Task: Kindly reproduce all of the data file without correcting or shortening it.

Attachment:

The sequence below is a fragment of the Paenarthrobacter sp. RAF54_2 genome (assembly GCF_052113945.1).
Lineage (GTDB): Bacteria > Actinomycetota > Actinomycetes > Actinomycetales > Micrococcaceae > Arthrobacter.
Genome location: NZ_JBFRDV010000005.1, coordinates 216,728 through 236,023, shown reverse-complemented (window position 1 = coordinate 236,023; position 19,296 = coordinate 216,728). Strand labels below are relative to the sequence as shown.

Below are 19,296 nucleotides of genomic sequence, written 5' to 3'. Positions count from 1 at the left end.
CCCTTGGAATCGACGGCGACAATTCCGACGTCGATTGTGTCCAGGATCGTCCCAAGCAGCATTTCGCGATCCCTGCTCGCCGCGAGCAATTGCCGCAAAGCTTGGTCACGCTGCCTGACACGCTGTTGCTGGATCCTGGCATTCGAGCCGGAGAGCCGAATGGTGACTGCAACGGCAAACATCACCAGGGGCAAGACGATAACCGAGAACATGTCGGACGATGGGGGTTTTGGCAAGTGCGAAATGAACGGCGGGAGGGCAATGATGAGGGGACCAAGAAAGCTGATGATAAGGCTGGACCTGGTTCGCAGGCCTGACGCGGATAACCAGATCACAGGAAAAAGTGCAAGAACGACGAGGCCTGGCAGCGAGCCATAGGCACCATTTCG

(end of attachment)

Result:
The sequence below is a fragment of the Paenarthrobacter sp. RAF54_2 genome (assembly GCF_052113945.1).
Lineage (GTDB): Bacteria > Actinomycetota > Actinomycetes > Actinomycetales > Micrococcaceae > Arthrobacter.
Genome location: NZ_JBFRDV010000005.1, coordinates 216,728 through 236,023, shown reverse-complemented (window position 1 = coordinate 236,023; position 19,296 = coordinate 216,728). Strand labels below are relative to the sequence as shown.

Below are 19,296 nucleotides of genomic sequence, written 5' to 3'. Positions count from 1 at the left end.
CCCTTGGAATCGACGGCGACAATTCCGACGTCGATTGTGTCCAGGATCGTCCCAAGCAGCATTTCGCGATCCCTGCTCGCCGCGAGCAATTGCCGCAAAGCTTGGTCACGCTGCCTGACACGCTGTTGCTGGATCCTGGCATTCGAGCCGGAGAGCCGAATGGTGACTGCAACGGCAAACATCACCAGGGGCAAGACGATAACCGAGAACATGTCGGACGATGGGGGTTTTGGCAAGTGCGAAATGAACGGCGGGAGGGCAATGATGAGGGGACCAAGAAAGCTGATGATAAGGCTGGACCTGGTTCGCAGGCCTGACGCGGATAACCAGATCACAGGAAAAAGTGCAAGAACGACGAGGCCTGGCAGCGAGCCATAGGCACCATTTCG